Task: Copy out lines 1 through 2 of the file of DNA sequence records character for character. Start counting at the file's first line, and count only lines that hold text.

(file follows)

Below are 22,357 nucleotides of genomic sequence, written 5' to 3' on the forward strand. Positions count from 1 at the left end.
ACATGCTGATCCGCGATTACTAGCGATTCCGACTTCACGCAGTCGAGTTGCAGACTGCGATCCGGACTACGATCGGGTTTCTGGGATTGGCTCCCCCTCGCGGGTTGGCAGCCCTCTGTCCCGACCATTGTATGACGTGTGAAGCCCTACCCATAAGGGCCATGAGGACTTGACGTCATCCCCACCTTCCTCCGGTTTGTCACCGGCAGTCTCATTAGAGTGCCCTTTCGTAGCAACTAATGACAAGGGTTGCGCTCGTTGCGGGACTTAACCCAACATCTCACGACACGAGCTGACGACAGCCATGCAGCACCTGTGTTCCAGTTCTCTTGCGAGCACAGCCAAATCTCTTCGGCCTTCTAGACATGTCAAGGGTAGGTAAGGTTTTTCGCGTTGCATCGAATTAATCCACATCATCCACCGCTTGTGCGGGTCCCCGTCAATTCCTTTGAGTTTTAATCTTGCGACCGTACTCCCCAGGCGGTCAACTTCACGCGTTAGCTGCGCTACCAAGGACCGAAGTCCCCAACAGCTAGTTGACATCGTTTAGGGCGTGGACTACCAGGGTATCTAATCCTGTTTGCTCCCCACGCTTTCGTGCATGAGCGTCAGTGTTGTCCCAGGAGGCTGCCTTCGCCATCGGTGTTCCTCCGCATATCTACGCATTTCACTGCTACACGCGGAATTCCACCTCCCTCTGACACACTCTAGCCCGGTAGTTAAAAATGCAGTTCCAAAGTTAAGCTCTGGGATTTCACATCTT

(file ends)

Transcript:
Below are 22,357 nucleotides of genomic sequence, written 5' to 3' on the forward strand. Positions count from 1 at the left end.
ACATGCTGATCCGCGATTACTAGCGATTCCGACTTCACGCAGTCGAGTTGCAGACTGCGATCCGGACTACGATCGGGTTTCTGGGATTGGCTCCCCCTCGCGGGTTGGCAGCCCTCTGTCCCGACCATTGTATGACGTGTGAAGCCCTACCCATAAGGGCCATGAGGACTTGACGTCATCCCCACCTTCCTCCGGTTTGTCACCGGCAGTCTCATTAGAGTGCCCTTTCGTAGCAACTAATGACAAGGGTTGCGCTCGTTGCGGGACTTAACCCAACATCTCACGACACGAGCTGACGACAGCCATGCAGCACCTGTGTTCCAGTTCTCTTGCGAGCACAGCCAAATCTCTTCGGCCTTCTAGACATGTCAAGGGTAGGTAAGGTTTTTCGCGTTGCATCGAATTAATCCACATCATCCACCGCTTGTGCGGGTCCCCGTCAATTCCTTTGAGTTTTAATCTTGCGACCGTACTCCCCAGGCGGTCAACTTCACGCGTTAGCTGCGCTACCAAGGACCGAAGTCCCCAACAGCTAGTTGACATCGTTTAGGGCGTGGACTACCAGGGTATCTAATCCTGTTTGCTCCCCACGCTTTCGTGCATGAGCGTCAGTGTTGTCCCAGGAGGCTGCCTTCGCCATCGGTGTTCCTCCGCATATCTACGCATTTCACTGCTACACGCGGAATTCCACCTCCCTCTGACACACTCTAGCCCGGTAGTTAAAAATGCAGTTCCAAAGTTAAGCTCTGGGATTTCACATCTT